[0029] When operating in a permissive, or coupled, strategy mode, an autonomous vehicle may continue actions that permit or allow a strategy mode and/or action of a second vehicle to be successfully performed without requiring a change to current actions of the autonomous vehicle. For example, if the autonomous vehicle and the second vehicle are facing each other at an intersection having a four-way stop sign, and the autonomous vehicle detects the strategy mode and/or action of the second vehicle as performing a left turn operation, the autonomous vehicle may choose a permissive strategy mode to continue current actions without change.

Corresponding permissive actions of the autonomous vehicle may include continuing to wait until the second vehicle completes its left turn, continuing a forward motion at a slower speed so that the second vehicle completes its left turn before the autonomous vehicle enters the intersection, or continuing a forward motion at a higher speed through the intersection before the second vehicle begins its left turn.

[0030] When operating in an assistive strategy mode, an autonomous vehicle may select actions that facilitate a strategy mode and/or action of a second vehicle in being successfully performed by causing a change to current actions of the autonomous vehicle. For example, if the autonomous vehicle and the second vehicle are facing each other at an intersection having a four-way stop sign, and the autonomous vehicle detects the strategy mode and/or action of the second vehicle as performing a left turn operation, the autonomous vehicle may choose an assistive strategy mode to alter current actions of the autonomous vehicle. Corresponding assistive actions of the autonomous vehicle may include stopping and waiting until the second vehicle completes its left turn, decelerating until the second vehicle completes its left turn, or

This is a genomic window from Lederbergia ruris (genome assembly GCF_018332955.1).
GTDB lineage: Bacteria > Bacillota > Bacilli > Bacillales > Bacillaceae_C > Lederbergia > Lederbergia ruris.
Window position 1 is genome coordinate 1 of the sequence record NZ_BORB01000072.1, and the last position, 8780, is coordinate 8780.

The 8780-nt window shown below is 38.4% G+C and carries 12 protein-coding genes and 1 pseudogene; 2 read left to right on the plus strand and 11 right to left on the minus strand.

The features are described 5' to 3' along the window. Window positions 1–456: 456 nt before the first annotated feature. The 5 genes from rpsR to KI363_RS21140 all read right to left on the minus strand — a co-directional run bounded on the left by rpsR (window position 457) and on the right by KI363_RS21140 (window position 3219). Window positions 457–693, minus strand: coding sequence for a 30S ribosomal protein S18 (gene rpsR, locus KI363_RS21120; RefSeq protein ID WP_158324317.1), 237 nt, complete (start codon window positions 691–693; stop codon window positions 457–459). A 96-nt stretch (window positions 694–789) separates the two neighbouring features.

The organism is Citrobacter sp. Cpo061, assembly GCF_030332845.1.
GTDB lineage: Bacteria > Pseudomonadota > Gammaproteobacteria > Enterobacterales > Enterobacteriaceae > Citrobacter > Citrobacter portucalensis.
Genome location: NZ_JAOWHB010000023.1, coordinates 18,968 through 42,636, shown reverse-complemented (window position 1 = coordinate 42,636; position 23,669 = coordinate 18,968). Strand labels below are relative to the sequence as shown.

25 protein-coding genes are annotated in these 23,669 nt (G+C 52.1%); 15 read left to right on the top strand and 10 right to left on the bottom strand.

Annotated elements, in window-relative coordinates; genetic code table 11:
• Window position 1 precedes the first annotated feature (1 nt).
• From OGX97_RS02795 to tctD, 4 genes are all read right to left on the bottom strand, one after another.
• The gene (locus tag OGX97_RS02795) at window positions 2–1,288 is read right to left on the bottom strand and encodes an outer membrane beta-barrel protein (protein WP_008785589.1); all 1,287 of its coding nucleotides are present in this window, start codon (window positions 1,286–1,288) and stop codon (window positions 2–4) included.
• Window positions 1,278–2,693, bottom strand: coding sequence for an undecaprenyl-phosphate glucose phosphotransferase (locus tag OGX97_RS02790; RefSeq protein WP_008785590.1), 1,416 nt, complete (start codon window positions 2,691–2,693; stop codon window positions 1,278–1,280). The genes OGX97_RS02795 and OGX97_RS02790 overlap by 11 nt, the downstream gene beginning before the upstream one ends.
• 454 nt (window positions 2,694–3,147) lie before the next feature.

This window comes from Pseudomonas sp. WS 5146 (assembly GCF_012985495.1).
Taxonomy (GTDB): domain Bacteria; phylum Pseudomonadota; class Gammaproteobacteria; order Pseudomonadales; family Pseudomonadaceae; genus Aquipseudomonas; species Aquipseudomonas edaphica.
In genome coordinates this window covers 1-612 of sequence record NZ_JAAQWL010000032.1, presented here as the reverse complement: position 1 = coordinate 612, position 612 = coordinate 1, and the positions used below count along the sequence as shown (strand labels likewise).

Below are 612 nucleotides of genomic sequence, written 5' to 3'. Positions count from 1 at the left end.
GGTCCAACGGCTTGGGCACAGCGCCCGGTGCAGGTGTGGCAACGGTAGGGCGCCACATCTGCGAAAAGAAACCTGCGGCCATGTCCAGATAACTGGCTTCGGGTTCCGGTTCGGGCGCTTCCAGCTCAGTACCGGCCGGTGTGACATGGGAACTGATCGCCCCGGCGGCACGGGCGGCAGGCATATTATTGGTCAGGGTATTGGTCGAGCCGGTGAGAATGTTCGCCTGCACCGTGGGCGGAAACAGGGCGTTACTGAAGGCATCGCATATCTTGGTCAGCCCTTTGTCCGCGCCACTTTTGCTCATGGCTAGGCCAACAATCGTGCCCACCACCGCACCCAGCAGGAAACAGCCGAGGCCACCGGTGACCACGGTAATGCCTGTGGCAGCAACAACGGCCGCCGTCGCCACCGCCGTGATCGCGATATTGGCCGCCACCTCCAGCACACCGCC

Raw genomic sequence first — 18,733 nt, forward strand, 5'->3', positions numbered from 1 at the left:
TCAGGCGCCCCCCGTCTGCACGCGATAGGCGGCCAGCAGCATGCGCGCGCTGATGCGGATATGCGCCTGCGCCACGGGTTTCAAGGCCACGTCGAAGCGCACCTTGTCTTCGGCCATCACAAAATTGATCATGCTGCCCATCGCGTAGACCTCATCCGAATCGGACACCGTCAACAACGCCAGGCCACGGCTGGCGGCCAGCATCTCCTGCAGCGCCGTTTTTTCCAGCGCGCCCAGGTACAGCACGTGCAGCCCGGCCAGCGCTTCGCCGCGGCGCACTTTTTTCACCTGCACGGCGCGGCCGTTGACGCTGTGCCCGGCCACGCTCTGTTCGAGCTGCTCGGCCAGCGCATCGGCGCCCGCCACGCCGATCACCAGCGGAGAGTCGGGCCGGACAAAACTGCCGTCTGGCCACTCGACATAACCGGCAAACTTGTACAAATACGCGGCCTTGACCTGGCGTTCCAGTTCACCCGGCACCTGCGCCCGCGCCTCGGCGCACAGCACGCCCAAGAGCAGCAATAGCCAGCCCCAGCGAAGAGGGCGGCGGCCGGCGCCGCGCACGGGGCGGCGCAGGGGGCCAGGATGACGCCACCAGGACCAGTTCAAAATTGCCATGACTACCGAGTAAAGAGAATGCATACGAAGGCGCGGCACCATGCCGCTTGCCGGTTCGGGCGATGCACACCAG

accelerating past the second vehicle before the second vehicle begins its left turn.

[0031] When operating in a preventative strategy mode, an autonomous vehicle may select actions that prevent a strategy mode and/or action of a second vehicle from being successfully performed by causing a change to current actions of the autonomous vehicle. For example, if the autonomous vehicle and the second vehicle are facing each other at an intersection having a four-way stop sign, and the autonomous vehicle detects the strategy mode and/or action of the second vehicle as performing a left turn operation which may be an unsafe or otherwise undesirable operation (e.g., due to an accident, construction, traffic congestion, or other incident in that direction), the autonomous vehicle may choose a preventative strategy mode to alter current actions of the autonomous vehicle. Corresponding preventative actions of the autonomous vehicle may include blocking the roadway that leads to the accident, construction, traffic congestion, or other incident, or blocking the second vehicle to prevent its left turn.